This is my favorite time of year. The air has a bit more bite, the days are shorter, and the quality of light has a unique glow that makes it a very special time to be a photographer. And if you look past the commercial mayhem, it’s also a time traditionally steeped in gratitude and giving, with everyone trying be reflective, generous, and kind, for the most part.
Gratitude is something I think about a lot these days. In 2015, I reached two significant milestones: I officially started my 10th year as a pet photographer, and I had my very first book published. The job is something I adore and feel blessed and grateful to have fallen into most every single day. The book, called Thanks For Picking Up My Poop, Everyday Gratitude from Dogs, is fittingly all about gratitude, too — it even has it in the title … along with the word “poop.”
From the get-go, my pet photography career was inspired by gratitude and a desire to give back. It started almost as therapy for me when I was working full-time at something else and doing a lot of volunteer work at San Francisco Animal Care and Control with the long-term custody dogs. I began bringing my camera along and soon realized I was getting a lot more out of spending time with and photographing those dogs than I was sitting in front of a computer in an office all day. Even now, it’s really important for me to give time back to rescue animals since they got me started on this path.
With my book, I wanted to do something to thank all the dogs I’ve met in the past 10 years. In the last decade, I’ve been with a lot of them — literally thousands — and taken even more photos. As a photographer, a critical part of the job is making a connection with your subjects and getting them to be themselves in front of you. That process is especially key with animals, and it also makes the job incredibly rewarding.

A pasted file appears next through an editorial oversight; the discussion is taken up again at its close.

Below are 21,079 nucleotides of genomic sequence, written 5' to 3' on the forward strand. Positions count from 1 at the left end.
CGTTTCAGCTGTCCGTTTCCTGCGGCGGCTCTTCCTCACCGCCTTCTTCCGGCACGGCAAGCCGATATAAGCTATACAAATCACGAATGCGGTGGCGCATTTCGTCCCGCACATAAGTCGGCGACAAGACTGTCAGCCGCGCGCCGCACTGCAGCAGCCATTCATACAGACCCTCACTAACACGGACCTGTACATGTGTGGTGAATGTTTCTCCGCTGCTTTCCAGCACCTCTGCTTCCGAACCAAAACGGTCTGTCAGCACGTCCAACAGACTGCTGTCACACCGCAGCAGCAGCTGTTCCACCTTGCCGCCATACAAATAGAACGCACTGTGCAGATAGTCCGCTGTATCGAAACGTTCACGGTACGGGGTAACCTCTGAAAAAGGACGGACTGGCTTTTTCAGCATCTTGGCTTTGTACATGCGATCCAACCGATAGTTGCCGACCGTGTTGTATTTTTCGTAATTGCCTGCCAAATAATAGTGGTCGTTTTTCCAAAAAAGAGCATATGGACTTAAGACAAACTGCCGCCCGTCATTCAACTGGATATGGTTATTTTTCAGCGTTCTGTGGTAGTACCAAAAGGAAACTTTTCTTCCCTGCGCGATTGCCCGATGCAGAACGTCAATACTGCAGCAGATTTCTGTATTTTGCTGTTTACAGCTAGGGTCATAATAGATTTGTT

Being around animals has always been a tremendous source of comfort to me. I love their company and interacting with them. They live very much in the moment, and their emotions and motives are pure and uncluttered, unlike ours. I think spending time with them lets us experience moments the way they do, and that’s what makes our relationships with them so special. That purity and simplicity rub off a bit when we’re with them.
In my book, dogs are given a voice and a chance to express their own gratitude through bits of wisdom (as a dog might phrase them), which accompany some of my photos. Sometimes sweet. Sometimes funny. Always touching. All the things that make us love them so much.
I’m lucky that I get to experience this every day with the animals I photograph, along with the people they’re with. I’m a firm believer that I’m a better person with pets in my life, and I hope that by sharing my world from these past 10 years, I can also share some of the joy and happiness animals bring me.
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About the author: Mark Rogers is a San Francisco photographer specializing in eye-catching images of pets and their people that he shoots for both advertising and private, commissioned clients. He donates his time and photography to many animal rescue and welfare groups. To see more of his work, visit his website at MarkRogersPhotography.com or follow him on social media at Facebook, Instagram, and Twitter.